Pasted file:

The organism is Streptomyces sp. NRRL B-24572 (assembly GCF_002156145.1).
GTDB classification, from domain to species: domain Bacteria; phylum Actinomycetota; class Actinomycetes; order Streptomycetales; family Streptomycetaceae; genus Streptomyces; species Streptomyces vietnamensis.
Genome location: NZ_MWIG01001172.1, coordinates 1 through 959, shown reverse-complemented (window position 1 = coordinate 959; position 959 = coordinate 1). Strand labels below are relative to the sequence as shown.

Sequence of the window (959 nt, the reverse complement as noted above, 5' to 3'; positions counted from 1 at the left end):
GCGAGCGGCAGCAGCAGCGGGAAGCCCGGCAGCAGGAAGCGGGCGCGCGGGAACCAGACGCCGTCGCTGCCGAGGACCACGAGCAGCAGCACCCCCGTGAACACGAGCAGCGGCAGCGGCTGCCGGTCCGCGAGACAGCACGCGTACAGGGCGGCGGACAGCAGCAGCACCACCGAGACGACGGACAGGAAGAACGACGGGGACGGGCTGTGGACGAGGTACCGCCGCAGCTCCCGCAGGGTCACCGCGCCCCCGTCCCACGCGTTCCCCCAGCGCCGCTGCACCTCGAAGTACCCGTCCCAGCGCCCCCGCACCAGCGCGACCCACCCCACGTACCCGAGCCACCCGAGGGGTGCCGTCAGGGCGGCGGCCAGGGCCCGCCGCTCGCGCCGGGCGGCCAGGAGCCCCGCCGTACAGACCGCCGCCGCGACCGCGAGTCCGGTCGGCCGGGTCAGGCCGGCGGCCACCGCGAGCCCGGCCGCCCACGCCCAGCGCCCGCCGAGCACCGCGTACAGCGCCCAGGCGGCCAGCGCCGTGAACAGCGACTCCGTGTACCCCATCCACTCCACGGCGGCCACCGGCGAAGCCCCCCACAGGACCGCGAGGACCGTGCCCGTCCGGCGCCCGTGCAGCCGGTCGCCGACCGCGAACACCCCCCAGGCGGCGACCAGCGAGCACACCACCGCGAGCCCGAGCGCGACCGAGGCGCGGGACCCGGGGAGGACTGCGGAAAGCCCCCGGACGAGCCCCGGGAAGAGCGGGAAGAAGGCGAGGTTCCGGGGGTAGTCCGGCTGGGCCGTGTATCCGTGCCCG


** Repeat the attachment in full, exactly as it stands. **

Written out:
The organism is Streptomyces sp. NRRL B-24572 (assembly GCF_002156145.1).
GTDB classification, from domain to species: domain Bacteria; phylum Actinomycetota; class Actinomycetes; order Streptomycetales; family Streptomycetaceae; genus Streptomyces; species Streptomyces vietnamensis.
Genome location: NZ_MWIG01001172.1, coordinates 1 through 959, shown reverse-complemented (window position 1 = coordinate 959; position 959 = coordinate 1). Strand labels below are relative to the sequence as shown.

Sequence of the window (959 nt, the reverse complement as noted above, 5' to 3'; positions counted from 1 at the left end):
GCGAGCGGCAGCAGCAGCGGGAAGCCCGGCAGCAGGAAGCGGGCGCGCGGGAACCAGACGCCGTCGCTGCCGAGGACCACGAGCAGCAGCACCCCCGTGAACACGAGCAGCGGCAGCGGCTGCCGGTCCGCGAGACAGCACGCGTACAGGGCGGCGGACAGCAGCAGCACCACCGAGACGACGGACAGGAAGAACGACGGGGACGGGCTGTGGACGAGGTACCGCCGCAGCTCCCGCAGGGTCACCGCGCCCCCGTCCCACGCGTTCCCCCAGCGCCGCTGCACCTCGAAGTACCCGTCCCAGCGCCCCCGCACCAGCGCGACCCACCCCACGTACCCGAGCCACCCGAGGGGTGCCGTCAGGGCGGCGGCCAGGGCCCGCCGCTCGCGCCGGGCGGCCAGGAGCCCCGCCGTACAGACCGCCGCCGCGACCGCGAGTCCGGTCGGCCGGGTCAGGCCGGCGGCCACCGCGAGCCCGGCCGCCCACGCCCAGCGCCCGCCGAGCACCGCGTACAGCGCCCAGGCGGCCAGCGCCGTGAACAGCGACTCCGTGTACCCCATCCACTCCACGGCGGCCACCGGCGAAGCCCCCCACAGGACCGCGAGGACCGTGCCCGTCCGGCGCCCGTGCAGCCGGTCGCCGACCGCGAACACCCCCCAGGCGGCGACCAGCGAGCACACCACCGCGAGCCCGAGCGCGACCGAGGCGCGGGACCCGGGGAGGACTGCGGAAAGCCCCCGGACGAGCCCCGGGAAGAGCGGGAAGAAGGCGAGGTTCCGGGGGTAGTCCGGCTGGGCCGTGTATCCGTGCCCG